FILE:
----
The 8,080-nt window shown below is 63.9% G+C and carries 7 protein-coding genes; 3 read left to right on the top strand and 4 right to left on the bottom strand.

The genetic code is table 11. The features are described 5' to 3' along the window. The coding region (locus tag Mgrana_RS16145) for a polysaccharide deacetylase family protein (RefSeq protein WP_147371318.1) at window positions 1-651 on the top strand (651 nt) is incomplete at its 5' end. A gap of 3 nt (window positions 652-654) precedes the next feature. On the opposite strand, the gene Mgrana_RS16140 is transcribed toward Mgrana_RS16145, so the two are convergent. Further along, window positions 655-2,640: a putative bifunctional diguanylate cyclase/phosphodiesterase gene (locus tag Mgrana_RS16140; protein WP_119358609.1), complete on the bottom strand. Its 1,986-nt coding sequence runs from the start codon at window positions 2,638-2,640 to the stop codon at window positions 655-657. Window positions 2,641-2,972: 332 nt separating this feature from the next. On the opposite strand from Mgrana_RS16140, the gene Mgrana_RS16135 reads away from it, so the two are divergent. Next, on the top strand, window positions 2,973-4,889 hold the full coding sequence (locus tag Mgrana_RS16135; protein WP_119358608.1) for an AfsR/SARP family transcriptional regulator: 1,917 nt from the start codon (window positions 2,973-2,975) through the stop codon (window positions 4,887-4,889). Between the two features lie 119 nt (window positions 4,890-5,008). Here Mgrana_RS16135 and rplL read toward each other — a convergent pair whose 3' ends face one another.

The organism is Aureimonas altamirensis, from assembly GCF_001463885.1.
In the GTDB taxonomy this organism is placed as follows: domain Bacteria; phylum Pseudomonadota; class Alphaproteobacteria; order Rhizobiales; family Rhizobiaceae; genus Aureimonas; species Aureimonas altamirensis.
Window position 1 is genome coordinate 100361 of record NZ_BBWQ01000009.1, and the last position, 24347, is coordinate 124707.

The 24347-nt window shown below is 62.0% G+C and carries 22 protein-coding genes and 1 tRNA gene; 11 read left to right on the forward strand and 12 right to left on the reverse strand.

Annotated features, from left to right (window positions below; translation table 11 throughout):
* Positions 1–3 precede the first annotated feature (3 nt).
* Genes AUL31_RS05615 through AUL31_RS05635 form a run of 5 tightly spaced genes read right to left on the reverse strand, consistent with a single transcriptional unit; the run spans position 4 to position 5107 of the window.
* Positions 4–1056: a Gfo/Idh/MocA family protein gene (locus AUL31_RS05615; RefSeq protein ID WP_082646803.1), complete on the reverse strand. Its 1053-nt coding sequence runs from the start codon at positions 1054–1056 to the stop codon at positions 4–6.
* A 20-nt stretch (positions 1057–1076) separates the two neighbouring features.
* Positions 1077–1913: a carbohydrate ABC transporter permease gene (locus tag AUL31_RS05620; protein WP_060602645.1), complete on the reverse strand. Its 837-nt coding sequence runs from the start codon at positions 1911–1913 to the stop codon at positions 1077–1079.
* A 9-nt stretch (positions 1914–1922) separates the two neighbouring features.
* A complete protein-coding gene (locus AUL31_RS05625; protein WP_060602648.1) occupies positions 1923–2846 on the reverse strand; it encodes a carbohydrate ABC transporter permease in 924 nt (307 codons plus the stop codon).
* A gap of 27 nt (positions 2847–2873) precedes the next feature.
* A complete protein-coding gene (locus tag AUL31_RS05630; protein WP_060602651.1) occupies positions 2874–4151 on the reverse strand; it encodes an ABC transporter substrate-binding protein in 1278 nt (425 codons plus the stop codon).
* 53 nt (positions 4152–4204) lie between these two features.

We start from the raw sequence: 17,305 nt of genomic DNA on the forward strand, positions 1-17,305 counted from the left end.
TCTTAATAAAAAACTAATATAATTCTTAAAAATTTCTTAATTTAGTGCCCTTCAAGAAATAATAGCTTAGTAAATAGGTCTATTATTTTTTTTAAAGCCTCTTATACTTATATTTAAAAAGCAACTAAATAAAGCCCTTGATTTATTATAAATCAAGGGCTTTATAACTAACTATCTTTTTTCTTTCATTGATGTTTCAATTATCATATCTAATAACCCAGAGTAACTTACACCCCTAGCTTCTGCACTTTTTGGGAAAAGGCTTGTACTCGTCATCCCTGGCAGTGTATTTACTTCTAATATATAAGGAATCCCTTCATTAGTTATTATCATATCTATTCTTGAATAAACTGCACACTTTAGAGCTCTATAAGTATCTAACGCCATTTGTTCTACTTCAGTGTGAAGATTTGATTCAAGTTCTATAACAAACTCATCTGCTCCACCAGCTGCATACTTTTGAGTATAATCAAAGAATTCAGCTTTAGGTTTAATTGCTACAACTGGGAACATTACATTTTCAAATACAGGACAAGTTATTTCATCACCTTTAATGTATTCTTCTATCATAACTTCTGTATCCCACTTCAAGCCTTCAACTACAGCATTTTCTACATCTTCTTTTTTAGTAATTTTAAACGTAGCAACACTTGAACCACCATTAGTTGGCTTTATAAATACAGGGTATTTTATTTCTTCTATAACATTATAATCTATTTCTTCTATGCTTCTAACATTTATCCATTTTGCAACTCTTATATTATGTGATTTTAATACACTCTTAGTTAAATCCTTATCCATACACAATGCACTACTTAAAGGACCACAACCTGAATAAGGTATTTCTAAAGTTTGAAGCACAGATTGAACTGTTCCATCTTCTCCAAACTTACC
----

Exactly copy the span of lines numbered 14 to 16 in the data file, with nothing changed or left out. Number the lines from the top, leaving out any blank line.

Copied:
* A complete protein-coding gene (locus AUL31_RS05625; protein WP_060602648.1) occupies positions 1923–2846 on the reverse strand; it encodes a carbohydrate ABC transporter permease in 924 nt (307 codons plus the stop codon).
* A gap of 27 nt (positions 2847–2873) precedes the next feature.
* A complete protein-coding gene (locus tag AUL31_RS05630; protein WP_060602651.1) occupies positions 2874–4151 on the reverse strand; it encodes an ABC transporter substrate-binding protein in 1278 nt (425 codons plus the stop codon).